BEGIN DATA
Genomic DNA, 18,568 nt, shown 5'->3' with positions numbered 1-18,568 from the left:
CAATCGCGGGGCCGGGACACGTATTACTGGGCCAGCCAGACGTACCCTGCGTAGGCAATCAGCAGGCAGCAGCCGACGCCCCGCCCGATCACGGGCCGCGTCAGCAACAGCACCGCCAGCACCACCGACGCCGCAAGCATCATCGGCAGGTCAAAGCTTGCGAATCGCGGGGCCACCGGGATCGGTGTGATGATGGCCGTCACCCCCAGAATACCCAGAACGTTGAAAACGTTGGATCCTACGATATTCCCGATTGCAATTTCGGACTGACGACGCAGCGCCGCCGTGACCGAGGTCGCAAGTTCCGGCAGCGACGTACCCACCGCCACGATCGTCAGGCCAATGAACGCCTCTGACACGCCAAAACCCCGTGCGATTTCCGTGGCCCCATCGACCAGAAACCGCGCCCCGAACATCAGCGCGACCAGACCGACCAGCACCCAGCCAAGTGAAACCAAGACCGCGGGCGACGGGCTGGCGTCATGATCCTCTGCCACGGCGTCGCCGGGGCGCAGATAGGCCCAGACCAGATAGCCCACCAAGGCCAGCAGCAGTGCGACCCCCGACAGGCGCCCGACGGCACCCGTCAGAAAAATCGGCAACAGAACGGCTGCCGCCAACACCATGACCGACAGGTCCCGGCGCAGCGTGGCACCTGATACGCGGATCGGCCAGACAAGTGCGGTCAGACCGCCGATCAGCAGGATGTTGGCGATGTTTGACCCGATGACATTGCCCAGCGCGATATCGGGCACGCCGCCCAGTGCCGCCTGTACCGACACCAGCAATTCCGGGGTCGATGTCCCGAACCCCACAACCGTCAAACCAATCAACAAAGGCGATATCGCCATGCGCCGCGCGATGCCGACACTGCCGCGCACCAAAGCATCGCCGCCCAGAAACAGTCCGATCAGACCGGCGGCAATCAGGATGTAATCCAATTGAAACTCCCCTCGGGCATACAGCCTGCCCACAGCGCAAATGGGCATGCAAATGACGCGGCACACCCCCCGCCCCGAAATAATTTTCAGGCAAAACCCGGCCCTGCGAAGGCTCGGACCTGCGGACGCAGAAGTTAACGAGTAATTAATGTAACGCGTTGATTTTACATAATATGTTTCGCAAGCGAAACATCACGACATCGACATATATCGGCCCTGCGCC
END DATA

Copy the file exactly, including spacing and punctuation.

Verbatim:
Genomic DNA, 18,568 nt, shown 5'->3' with positions numbered 1-18,568 from the left:
CAATCGCGGGGCCGGGACACGTATTACTGGGCCAGCCAGACGTACCCTGCGTAGGCAATCAGCAGGCAGCAGCCGACGCCCCGCCCGATCACGGGCCGCGTCAGCAACAGCACCGCCAGCACCACCGACGCCGCAAGCATCATCGGCAGGTCAAAGCTTGCGAATCGCGGGGCCACCGGGATCGGTGTGATGATGGCCGTCACCCCCAGAATACCCAGAACGTTGAAAACGTTGGATCCTACGATATTCCCGATTGCAATTTCGGACTGACGACGCAGCGCCGCCGTGACCGAGGTCGCAAGTTCCGGCAGCGACGTACCCACCGCCACGATCGTCAGGCCAATGAACGCCTCTGACACGCCAAAACCCCGTGCGATTTCCGTGGCCCCATCGACCAGAAACCGCGCCCCGAACATCAGCGCGACCAGACCGACCAGCACCCAGCCAAGTGAAACCAAGACCGCGGGCGACGGGCTGGCGTCATGATCCTCTGCCACGGCGTCGCCGGGGCGCAGATAGGCCCAGACCAGATAGCCCACCAAGGCCAGCAGCAGTGCGACCCCCGACAGGCGCCCGACGGCACCCGTCAGAAAAATCGGCAACAGAACGGCTGCCGCCAACACCATGACCGACAGGTCCCGGCGCAGCGTGGCACCTGATACGCGGATCGGCCAGACAAGTGCGGTCAGACCGCCGATCAGCAGGATGTTGGCGATGTTTGACCCGATGACATTGCCCAGCGCGATATCGGGCACGCCGCCCAGTGCCGCCTGTACCGACACCAGCAATTCCGGGGTCGATGTCCCGAACCCCACAACCGTCAAACCAATCAACAAAGGCGATATCGCCATGCGCCGCGCGATGCCGACACTGCCGCGCACCAAAGCATCGCCGCCCAGAAACAGTCCGATCAGACCGGCGGCAATCAGGATGTAATCCAATTGAAACTCCCCTCGGGCATACAGCCTGCCCACAGCGCAAATGGGCATGCAAATGACGCGGCACACCCCCCGCCCCGAAATAATTTTCAGGCAAAACCCGGCCCTGCGAAGGCTCGGACCTGCGGACGCAGAAGTTAACGAGTAATTAATGTAACGCGTTGATTTTACATAATATGTTTCGCAAGCGAAACATCACGACATCGACATATATCGGCCCTGCGCC